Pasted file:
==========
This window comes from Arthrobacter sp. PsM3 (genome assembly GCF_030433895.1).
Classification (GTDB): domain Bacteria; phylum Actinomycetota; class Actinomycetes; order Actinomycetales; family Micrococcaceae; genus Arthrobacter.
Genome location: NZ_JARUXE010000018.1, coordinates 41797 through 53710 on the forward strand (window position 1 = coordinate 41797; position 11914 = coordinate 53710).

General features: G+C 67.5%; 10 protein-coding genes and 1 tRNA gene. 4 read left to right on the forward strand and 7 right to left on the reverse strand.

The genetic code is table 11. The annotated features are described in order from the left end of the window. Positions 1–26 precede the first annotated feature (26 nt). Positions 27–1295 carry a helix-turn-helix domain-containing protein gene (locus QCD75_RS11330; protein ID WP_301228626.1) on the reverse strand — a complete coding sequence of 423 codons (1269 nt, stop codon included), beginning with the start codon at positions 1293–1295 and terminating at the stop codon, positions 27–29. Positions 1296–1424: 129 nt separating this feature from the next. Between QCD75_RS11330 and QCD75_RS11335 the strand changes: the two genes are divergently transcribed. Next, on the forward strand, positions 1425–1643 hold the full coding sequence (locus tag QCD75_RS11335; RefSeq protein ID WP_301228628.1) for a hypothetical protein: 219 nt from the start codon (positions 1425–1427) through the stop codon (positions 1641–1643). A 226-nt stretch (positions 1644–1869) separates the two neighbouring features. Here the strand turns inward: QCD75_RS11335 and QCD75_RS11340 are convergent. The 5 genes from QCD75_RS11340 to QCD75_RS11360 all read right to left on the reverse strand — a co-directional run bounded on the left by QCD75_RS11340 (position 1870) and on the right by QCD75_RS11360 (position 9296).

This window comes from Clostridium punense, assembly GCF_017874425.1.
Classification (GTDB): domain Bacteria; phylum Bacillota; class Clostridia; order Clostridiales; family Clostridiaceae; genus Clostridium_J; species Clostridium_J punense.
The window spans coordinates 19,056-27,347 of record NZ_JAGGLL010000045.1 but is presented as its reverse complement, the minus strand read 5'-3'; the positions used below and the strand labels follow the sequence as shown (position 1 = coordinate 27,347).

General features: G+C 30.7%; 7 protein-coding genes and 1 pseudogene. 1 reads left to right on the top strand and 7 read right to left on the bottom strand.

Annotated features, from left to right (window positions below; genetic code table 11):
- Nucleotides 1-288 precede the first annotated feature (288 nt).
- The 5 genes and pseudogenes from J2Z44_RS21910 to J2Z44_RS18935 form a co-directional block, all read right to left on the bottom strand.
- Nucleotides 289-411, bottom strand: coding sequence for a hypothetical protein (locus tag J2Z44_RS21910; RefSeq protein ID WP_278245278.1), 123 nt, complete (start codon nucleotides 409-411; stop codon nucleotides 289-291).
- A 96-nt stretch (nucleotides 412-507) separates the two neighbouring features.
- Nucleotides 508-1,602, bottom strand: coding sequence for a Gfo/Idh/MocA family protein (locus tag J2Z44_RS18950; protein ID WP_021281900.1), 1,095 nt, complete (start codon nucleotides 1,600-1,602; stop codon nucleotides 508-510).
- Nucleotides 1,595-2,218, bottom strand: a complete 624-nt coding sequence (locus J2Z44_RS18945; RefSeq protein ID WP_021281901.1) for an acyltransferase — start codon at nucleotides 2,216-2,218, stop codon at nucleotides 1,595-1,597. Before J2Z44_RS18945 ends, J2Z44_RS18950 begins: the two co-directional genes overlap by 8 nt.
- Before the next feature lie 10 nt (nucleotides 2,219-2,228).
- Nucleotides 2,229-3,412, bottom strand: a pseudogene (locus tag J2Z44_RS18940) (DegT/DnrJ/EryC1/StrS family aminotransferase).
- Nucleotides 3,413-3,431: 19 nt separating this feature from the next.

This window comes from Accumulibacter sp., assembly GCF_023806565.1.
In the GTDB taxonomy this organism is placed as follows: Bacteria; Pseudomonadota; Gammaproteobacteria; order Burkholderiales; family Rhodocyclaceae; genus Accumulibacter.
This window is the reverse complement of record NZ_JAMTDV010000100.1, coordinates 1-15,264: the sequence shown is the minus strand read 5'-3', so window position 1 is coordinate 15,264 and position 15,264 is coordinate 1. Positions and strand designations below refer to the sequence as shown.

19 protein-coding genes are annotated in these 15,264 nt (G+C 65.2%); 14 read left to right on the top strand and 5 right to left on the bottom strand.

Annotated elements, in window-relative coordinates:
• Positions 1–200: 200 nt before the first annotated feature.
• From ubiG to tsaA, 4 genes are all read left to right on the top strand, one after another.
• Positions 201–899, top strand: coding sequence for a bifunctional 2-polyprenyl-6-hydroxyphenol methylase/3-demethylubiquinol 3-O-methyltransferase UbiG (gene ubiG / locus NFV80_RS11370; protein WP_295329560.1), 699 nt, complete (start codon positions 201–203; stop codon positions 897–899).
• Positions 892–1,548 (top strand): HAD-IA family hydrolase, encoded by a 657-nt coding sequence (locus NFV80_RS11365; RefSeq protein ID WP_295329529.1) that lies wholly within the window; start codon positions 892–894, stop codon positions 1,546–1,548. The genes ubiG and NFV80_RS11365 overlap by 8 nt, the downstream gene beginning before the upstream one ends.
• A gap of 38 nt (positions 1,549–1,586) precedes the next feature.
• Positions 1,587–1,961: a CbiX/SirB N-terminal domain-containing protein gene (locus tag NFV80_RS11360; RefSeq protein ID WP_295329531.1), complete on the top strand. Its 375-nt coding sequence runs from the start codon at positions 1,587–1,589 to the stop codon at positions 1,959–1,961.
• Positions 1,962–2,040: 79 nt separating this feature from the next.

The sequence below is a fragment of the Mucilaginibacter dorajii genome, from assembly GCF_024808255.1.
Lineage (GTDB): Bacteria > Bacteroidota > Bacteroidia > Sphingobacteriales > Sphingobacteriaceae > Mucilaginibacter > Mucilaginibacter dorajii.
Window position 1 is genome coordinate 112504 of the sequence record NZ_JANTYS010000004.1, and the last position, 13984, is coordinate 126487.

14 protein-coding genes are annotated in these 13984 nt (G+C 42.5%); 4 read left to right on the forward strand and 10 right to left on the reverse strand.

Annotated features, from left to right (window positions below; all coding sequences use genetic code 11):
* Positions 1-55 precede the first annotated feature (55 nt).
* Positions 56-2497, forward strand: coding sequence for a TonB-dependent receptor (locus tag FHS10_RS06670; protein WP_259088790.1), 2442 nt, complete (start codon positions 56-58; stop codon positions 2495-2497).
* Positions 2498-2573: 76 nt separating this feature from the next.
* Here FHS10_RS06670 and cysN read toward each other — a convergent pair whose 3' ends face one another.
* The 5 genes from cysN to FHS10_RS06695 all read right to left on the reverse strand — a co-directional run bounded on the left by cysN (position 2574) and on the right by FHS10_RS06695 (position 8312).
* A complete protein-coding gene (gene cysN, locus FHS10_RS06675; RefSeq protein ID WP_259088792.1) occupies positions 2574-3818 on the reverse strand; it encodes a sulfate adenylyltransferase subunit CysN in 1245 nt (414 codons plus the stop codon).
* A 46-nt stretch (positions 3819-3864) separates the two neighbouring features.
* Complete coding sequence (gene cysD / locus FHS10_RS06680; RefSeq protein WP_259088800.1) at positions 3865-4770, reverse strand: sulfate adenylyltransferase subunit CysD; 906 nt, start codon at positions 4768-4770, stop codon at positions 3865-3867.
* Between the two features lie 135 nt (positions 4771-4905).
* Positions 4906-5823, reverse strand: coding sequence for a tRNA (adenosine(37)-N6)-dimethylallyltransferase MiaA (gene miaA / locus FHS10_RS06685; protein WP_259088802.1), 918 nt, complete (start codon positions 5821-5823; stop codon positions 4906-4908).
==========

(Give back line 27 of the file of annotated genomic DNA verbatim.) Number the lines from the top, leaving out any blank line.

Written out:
• Positions 201–899, top strand: coding sequence for a bifunctional 2-polyprenyl-6-hydroxyphenol methylase/3-demethylubiquinol 3-O-methyltransferase UbiG (gene ubiG / locus NFV80_RS11370; protein WP_295329560.1), 699 nt, complete (start codon positions 201–203; stop codon positions 897–899).